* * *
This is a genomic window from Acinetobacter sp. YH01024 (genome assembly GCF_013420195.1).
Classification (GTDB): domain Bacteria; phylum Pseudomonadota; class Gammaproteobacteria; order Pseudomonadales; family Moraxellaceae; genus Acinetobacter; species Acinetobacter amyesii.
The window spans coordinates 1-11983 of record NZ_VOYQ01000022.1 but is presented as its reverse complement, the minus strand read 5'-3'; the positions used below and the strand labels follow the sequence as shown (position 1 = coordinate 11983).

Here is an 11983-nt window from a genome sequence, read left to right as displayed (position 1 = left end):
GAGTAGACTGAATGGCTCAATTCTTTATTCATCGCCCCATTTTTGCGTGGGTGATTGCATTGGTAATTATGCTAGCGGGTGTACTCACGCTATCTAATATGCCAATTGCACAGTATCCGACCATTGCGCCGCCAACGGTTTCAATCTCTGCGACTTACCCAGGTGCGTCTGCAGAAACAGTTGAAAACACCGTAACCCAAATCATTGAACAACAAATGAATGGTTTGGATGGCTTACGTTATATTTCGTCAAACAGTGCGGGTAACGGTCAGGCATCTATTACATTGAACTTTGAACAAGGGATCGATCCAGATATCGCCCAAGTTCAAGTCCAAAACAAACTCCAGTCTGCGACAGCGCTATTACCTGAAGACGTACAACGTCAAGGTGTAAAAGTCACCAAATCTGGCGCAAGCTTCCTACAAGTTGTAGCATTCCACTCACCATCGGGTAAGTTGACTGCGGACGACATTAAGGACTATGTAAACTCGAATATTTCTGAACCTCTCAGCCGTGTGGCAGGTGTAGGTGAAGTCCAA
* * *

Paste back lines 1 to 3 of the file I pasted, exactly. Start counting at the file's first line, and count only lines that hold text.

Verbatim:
This is a genomic window from Acinetobacter sp. YH01024 (genome assembly GCF_013420195.1).
Classification (GTDB): domain Bacteria; phylum Pseudomonadota; class Gammaproteobacteria; order Pseudomonadales; family Moraxellaceae; genus Acinetobacter; species Acinetobacter amyesii.
The window spans coordinates 1-11983 of record NZ_VOYQ01000022.1 but is presented as its reverse complement, the minus strand read 5'-3'; the positions used below and the strand labels follow the sequence as shown (position 1 = coordinate 11983).